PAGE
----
Ditching diapers 100% can be a useful strategy for some while others may take a more gradual approach. This approach definitely takes a lot of pateince and positivity.
Many parents who take the cold turkey approach will spend the first couple of days cleaning up repeated messes. But a few days into it, often the child catches on and starts to do really well.
7) Keep the potty handy
I love these little potty chairs. They’re easy to move around your house so the potty is always handy! Keep the potty in whatever room you are in.
8) Role models
While you can be an effective model for your children, I and many other parents have found that other children are even more effective potty training role models. If there are potty-trained cousins, friends, or siblings that can model peeing on the potty, use them!
Children’s brains crave routine and patterns. Creating a potty routine that you do over and over and over can be very effective in teaching these principles. If you want to sing a song as you do it, sing a song. Just be consistent.
10) For Boys: Create Target Practice
Potty training boys is a little different (something I’ve admittedly never done). But I have heard over and over that putting Cheerios in the toilet for “target practice” is an easy and effective way to teach boys to aim properly. It may also be a good idea to first teach boys to pee sitting down.
Recommended Potty Training Resources
Remember, there is no one right way to potty train. Depending on your situation, different resources will be more helpful than others. Moral of the story is find what works for you and your child. These are all resources that I have found extremely helpful:
- Potty Training Chair: A small potty chair with removable bowl is awesome for helping little ones learn to potty train. First off, you can move it to any room you are in for easy access. Also, kids can easily learn to get on and off (which is more of a struggle on the full-sized toilet).
- Toilet seat cover: Some parents opt to skip the chair, but use the seat cover to make the big toilet more manageable. We’ve used it as a bridge between the training potty chair and just using the big toilet.
- 8-10 Training Pants (at least): You will, most likely have a lot of accidents in the beginning of potty training, so it’s important to have a nice stock of good training pants. Consider buying some a bit on the large side so it’s easier for your little one to pull on and off. Some of my favorite training pants:
- The classic Gerber training pants: We’ve probably bought dozens of these over the course of potty training 3 kids. They’re a solid (and absorbent) choice. The leg holes are bit looser on my kids which has been FABULOUS when teaching them to pull underpants up and down. It makes it easier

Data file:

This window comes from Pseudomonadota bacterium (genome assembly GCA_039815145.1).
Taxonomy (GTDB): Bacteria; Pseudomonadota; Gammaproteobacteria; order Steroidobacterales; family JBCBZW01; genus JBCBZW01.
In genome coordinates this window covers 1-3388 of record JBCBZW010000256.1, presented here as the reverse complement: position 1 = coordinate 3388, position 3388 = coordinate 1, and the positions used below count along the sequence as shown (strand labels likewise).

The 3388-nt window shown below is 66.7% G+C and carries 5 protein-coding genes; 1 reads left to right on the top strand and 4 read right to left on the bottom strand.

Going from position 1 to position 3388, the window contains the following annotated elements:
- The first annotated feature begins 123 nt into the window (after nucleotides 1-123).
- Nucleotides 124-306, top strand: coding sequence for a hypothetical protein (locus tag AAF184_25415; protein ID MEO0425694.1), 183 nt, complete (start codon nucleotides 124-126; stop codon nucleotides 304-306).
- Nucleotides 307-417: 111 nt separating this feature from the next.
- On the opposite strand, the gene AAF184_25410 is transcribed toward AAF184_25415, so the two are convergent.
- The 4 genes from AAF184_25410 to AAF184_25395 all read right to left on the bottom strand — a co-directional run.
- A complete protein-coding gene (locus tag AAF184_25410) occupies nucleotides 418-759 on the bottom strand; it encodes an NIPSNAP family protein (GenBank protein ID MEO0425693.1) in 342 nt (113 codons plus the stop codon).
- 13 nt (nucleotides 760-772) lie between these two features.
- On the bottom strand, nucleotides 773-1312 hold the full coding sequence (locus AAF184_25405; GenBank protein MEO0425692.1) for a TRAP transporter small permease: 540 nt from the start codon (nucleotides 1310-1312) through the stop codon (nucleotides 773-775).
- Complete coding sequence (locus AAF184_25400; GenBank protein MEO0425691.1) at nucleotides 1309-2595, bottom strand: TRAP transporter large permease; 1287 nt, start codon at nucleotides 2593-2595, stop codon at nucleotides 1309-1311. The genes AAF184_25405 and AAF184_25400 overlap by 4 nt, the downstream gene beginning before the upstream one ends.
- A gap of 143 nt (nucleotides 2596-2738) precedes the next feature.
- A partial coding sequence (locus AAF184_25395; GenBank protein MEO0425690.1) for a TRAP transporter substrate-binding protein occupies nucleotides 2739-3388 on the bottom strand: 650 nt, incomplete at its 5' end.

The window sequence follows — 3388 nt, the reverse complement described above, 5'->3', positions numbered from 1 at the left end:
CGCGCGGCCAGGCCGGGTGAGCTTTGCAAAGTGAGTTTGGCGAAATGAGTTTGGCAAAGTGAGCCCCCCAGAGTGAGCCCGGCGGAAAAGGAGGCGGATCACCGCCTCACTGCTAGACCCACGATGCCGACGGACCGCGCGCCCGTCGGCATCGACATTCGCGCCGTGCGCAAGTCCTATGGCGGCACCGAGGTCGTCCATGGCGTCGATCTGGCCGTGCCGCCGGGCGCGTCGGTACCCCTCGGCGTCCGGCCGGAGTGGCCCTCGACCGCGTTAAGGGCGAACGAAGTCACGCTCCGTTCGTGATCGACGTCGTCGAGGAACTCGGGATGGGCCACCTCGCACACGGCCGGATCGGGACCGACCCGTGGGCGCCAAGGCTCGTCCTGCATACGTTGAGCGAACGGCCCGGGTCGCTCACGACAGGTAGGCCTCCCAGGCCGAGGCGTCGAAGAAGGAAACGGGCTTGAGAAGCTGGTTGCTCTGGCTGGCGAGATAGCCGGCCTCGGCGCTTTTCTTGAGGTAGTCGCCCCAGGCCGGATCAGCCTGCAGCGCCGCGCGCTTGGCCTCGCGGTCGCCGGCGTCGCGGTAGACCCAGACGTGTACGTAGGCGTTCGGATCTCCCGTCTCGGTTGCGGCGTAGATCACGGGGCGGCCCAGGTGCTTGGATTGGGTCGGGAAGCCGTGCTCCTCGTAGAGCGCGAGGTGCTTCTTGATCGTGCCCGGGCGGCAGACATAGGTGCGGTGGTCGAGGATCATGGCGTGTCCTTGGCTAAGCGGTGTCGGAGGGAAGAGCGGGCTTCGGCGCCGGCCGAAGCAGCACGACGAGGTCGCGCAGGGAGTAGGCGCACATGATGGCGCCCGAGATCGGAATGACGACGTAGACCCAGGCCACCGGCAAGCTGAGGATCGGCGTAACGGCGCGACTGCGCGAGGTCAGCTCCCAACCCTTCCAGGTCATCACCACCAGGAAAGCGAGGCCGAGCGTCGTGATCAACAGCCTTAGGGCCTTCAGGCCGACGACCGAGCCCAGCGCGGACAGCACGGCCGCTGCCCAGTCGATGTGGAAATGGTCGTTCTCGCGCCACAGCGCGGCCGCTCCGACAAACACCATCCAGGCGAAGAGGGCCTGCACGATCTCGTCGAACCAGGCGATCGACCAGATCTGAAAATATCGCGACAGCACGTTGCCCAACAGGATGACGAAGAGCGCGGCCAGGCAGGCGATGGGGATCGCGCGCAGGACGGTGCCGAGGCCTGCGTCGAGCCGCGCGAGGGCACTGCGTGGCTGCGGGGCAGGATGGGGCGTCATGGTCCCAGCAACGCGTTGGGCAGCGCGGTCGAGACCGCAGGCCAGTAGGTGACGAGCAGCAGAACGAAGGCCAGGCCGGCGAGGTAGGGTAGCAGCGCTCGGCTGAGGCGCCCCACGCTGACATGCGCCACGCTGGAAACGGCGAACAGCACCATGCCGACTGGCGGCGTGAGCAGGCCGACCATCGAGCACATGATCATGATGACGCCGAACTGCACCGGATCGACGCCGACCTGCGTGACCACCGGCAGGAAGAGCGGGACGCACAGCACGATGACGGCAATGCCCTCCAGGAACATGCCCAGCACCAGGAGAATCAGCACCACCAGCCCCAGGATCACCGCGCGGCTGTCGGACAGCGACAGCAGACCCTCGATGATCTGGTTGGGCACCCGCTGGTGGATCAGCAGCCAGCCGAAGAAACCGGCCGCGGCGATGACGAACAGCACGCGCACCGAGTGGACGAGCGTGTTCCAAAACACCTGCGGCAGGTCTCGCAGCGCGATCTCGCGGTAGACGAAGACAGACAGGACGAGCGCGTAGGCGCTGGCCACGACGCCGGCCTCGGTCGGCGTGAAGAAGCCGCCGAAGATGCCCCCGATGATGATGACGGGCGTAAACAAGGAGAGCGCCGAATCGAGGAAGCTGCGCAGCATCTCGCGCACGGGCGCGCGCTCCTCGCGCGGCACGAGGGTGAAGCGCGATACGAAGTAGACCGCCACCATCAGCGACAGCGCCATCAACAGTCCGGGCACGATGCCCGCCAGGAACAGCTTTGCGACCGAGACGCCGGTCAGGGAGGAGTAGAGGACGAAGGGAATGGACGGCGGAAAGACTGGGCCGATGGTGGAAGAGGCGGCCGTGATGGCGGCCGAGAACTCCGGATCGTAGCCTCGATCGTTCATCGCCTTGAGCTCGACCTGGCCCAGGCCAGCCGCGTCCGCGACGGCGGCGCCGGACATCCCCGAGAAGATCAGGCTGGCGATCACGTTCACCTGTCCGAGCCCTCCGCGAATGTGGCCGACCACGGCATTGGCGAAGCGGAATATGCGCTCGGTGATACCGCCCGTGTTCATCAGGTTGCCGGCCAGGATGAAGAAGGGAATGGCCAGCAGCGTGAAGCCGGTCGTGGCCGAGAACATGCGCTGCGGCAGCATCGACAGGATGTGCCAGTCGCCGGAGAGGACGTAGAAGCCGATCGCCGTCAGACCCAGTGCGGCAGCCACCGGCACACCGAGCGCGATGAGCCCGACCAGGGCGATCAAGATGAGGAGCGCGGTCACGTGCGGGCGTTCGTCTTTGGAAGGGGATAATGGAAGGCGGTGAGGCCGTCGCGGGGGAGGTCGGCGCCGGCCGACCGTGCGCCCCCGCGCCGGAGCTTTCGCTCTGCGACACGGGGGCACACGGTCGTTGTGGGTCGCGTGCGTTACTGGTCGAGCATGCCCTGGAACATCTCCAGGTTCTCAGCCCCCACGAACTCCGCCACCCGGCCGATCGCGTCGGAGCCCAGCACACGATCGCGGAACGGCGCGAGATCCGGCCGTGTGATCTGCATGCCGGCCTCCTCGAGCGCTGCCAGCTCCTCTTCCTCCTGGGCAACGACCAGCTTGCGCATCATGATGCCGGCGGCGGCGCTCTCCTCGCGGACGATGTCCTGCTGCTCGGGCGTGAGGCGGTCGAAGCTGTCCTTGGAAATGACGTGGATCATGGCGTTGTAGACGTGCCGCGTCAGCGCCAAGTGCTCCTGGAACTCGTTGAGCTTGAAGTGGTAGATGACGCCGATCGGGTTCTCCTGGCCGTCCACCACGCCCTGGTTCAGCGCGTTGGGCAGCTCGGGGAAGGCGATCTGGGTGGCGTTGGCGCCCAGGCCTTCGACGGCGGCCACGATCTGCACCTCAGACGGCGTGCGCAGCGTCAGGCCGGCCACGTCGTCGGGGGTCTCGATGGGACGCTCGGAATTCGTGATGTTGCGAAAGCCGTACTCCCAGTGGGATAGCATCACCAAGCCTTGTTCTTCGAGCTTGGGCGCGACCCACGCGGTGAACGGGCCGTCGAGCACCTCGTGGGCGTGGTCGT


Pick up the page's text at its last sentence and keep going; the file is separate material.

- Unisex training pants: These have a plastic interior lining and tighter leg holes which I have found to be really great for containing accidents. Plus, my little ones love the animals on the bums. Con: Not as loose as others so I have to help pull on and off.
- Step stool for toilet: Whether you start on the toilet or with a chair, once your child is on the regular toilet, a step stool will be necessary for your child to get on and off the toilet on their own. We own a few of these.
- Step stool for sink: Since the ultimate goal is getting them to do it all on their own, they’ll need a stool to reach the sink. I love this one–looks nice, sturdy, and it was really easy to put together.
- Toilet Training in Less Than a Day: A friend of mine recommended the book after finding success with her son. It’s intense, I won’t lie. However, it is a treasure trove of really awesome info and has completely shaped how I potty trained my kids. It’s full of really awesome strategies and can really help you wrap your head around every single step involved in potty training.
- Potty Training Children’s books: These can be so helpful in not only teaching and reinforcing potty training routine, but also getting kids excited about it.
Bottom Line: Stay Strong
All kids are different. Be patient. Be enthusiastic and positive. And don’t be afraid to ditch an approach that doesn’t seem to work and try something else.
Download my free potty training chart and let me know in the comments or at erin (at) theincrementalmama.com how potty training is going for you! Let me know how I can help you and simply be your cheerleader.
Hang in there!